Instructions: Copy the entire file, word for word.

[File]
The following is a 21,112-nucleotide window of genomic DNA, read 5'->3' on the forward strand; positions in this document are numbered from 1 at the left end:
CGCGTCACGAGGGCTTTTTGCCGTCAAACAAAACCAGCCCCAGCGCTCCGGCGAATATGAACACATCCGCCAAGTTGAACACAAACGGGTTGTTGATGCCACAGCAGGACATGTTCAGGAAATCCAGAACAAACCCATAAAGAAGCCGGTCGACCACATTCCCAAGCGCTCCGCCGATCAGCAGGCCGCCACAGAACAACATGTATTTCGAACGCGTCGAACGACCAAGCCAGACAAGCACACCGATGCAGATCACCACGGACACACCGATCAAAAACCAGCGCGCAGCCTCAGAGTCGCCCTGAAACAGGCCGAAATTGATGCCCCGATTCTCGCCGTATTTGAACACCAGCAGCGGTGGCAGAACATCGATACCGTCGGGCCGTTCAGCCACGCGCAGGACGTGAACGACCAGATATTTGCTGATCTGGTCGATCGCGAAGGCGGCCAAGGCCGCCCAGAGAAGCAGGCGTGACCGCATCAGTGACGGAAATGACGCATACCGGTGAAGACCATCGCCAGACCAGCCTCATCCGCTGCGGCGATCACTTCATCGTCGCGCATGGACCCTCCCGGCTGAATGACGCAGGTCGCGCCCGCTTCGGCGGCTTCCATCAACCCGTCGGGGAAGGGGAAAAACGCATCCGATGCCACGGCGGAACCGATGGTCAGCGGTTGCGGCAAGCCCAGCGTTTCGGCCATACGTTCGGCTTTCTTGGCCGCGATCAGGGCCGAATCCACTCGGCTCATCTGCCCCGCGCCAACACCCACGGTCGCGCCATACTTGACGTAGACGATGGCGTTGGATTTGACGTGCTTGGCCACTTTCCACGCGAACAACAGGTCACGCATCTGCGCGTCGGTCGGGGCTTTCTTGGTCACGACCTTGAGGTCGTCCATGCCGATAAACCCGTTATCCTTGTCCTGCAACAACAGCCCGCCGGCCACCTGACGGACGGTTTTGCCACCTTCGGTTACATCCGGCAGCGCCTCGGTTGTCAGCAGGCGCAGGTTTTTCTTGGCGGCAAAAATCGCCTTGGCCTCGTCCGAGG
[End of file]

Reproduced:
The following is a 21,112-nucleotide window of genomic DNA, read 5'->3' on the forward strand; positions in this document are numbered from 1 at the left end:
CGCGTCACGAGGGCTTTTTGCCGTCAAACAAAACCAGCCCCAGCGCTCCGGCGAATATGAACACATCCGCCAAGTTGAACACAAACGGGTTGTTGATGCCACAGCAGGACATGTTCAGGAAATCCAGAACAAACCCATAAAGAAGCCGGTCGACCACATTCCCAAGCGCTCCGCCGATCAGCAGGCCGCCACAGAACAACATGTATTTCGAACGCGTCGAACGACCAAGCCAGACAAGCACACCGATGCAGATCACCACGGACACACCGATCAAAAACCAGCGCGCAGCCTCAGAGTCGCCCTGAAACAGGCCGAAATTGATGCCCCGATTCTCGCCGTATTTGAACACCAGCAGCGGTGGCAGAACATCGATACCGTCGGGCCGTTCAGCCACGCGCAGGACGTGAACGACCAGATATTTGCTGATCTGGTCGATCGCGAAGGCGGCCAAGGCCGCCCAGAGAAGCAGGCGTGACCGCATCAGTGACGGAAATGACGCATACCGGTGAAGACCATCGCCAGACCAGCCTCATCCGCTGCGGCGATCACTTCATCGTCGCGCATGGACCCTCCCGGCTGAATGACGCAGGTCGCGCCCGCTTCGGCGGCTTCCATCAACCCGTCGGGGAAGGGGAAAAACGCATCCGATGCCACGGCGGAACCGATGGTCAGCGGTTGCGGCAAGCCCAGCGTTTCGGCCATACGTTCGGCTTTCTTGGCCGCGATCAGGGCCGAATCCACTCGGCTCATCTGCCCCGCGCCAACACCCACGGTCGCGCCATACTTGACGTAGACGATGGCGTTGGATTTGACGTGCTTGGCCACTTTCCACGCGAACAACAGGTCACGCATCTGCGCGTCGGTCGGGGCTTTCTTGGTCACGACCTTGAGGTCGTCCATGCCGATAAACCCGTTATCCTTGTCCTGCAACAACAGCCCGCCGGCCACCTGACGGACGGTTTTGCCACCTTCGGTTACATCCGGCAGCGCCTCGGTTGTCAGCAGGCGCAGGTTTTTCTTGGCGGCAAAAATCGCCTTGGCCTCGTCCGAGG